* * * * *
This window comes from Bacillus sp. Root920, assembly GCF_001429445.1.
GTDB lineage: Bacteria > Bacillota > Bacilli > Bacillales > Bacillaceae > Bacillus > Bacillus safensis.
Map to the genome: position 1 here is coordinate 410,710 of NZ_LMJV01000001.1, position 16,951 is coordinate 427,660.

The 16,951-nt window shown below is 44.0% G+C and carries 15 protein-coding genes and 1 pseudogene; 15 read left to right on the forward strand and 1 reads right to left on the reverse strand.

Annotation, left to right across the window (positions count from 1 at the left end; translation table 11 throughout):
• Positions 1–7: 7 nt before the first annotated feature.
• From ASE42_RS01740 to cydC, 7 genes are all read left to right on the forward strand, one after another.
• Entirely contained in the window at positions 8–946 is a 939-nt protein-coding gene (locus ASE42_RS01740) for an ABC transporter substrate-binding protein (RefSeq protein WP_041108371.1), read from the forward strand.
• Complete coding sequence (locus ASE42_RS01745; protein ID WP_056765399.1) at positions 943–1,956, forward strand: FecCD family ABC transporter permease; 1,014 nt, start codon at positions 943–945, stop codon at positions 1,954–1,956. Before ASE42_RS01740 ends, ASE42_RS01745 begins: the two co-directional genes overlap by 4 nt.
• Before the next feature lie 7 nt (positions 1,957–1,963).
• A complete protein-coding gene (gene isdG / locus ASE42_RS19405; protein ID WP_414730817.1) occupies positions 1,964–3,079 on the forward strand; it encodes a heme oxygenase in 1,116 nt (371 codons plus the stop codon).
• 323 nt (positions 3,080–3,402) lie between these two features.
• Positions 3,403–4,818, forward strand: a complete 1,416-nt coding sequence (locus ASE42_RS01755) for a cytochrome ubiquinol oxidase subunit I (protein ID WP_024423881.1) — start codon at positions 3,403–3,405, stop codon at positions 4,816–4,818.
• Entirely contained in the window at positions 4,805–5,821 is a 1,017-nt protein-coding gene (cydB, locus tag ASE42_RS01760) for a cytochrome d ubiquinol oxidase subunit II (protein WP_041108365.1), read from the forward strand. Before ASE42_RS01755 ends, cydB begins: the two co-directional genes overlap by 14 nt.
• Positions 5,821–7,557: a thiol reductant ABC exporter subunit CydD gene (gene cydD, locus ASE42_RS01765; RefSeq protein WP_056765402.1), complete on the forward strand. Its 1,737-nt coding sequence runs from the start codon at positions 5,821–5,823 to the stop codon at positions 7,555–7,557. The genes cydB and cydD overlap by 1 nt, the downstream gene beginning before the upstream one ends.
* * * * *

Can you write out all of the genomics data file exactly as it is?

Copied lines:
This window comes from Bacillus sp. Root920, assembly GCF_001429445.1.
GTDB lineage: Bacteria > Bacillota > Bacilli > Bacillales > Bacillaceae > Bacillus > Bacillus safensis.
Map to the genome: position 1 here is coordinate 410,710 of NZ_LMJV01000001.1, position 16,951 is coordinate 427,660.

The 16,951-nt window shown below is 44.0% G+C and carries 15 protein-coding genes and 1 pseudogene; 15 read left to right on the forward strand and 1 reads right to left on the reverse strand.

Annotation, left to right across the window (positions count from 1 at the left end; translation table 11 throughout):
• Positions 1–7: 7 nt before the first annotated feature.
• From ASE42_RS01740 to cydC, 7 genes are all read left to right on the forward strand, one after another.
• Entirely contained in the window at positions 8–946 is a 939-nt protein-coding gene (locus ASE42_RS01740) for an ABC transporter substrate-binding protein (RefSeq protein WP_041108371.1), read from the forward strand.
• Complete coding sequence (locus ASE42_RS01745; protein ID WP_056765399.1) at positions 943–1,956, forward strand: FecCD family ABC transporter permease; 1,014 nt, start codon at positions 943–945, stop codon at positions 1,954–1,956. Before ASE42_RS01740 ends, ASE42_RS01745 begins: the two co-directional genes overlap by 4 nt.
• Before the next feature lie 7 nt (positions 1,957–1,963).
• A complete protein-coding gene (gene isdG / locus ASE42_RS19405; protein ID WP_414730817.1) occupies positions 1,964–3,079 on the forward strand; it encodes a heme oxygenase in 1,116 nt (371 codons plus the stop codon).
• 323 nt (positions 3,080–3,402) lie between these two features.
• Positions 3,403–4,818, forward strand: a complete 1,416-nt coding sequence (locus ASE42_RS01755) for a cytochrome ubiquinol oxidase subunit I (protein ID WP_024423881.1) — start codon at positions 3,403–3,405, stop codon at positions 4,816–4,818.
• Entirely contained in the window at positions 4,805–5,821 is a 1,017-nt protein-coding gene (cydB, locus tag ASE42_RS01760) for a cytochrome d ubiquinol oxidase subunit II (protein WP_041108365.1), read from the forward strand. Before ASE42_RS01755 ends, cydB begins: the two co-directional genes overlap by 14 nt.
• Positions 5,821–7,557: a thiol reductant ABC exporter subunit CydD gene (gene cydD, locus ASE42_RS01765; RefSeq protein WP_056765402.1), complete on the forward strand. Its 1,737-nt coding sequence runs from the start codon at positions 5,821–5,823 to the stop codon at positions 7,555–7,557. The genes cydB and cydD overlap by 1 nt, the downstream gene beginning before the upstream one ends.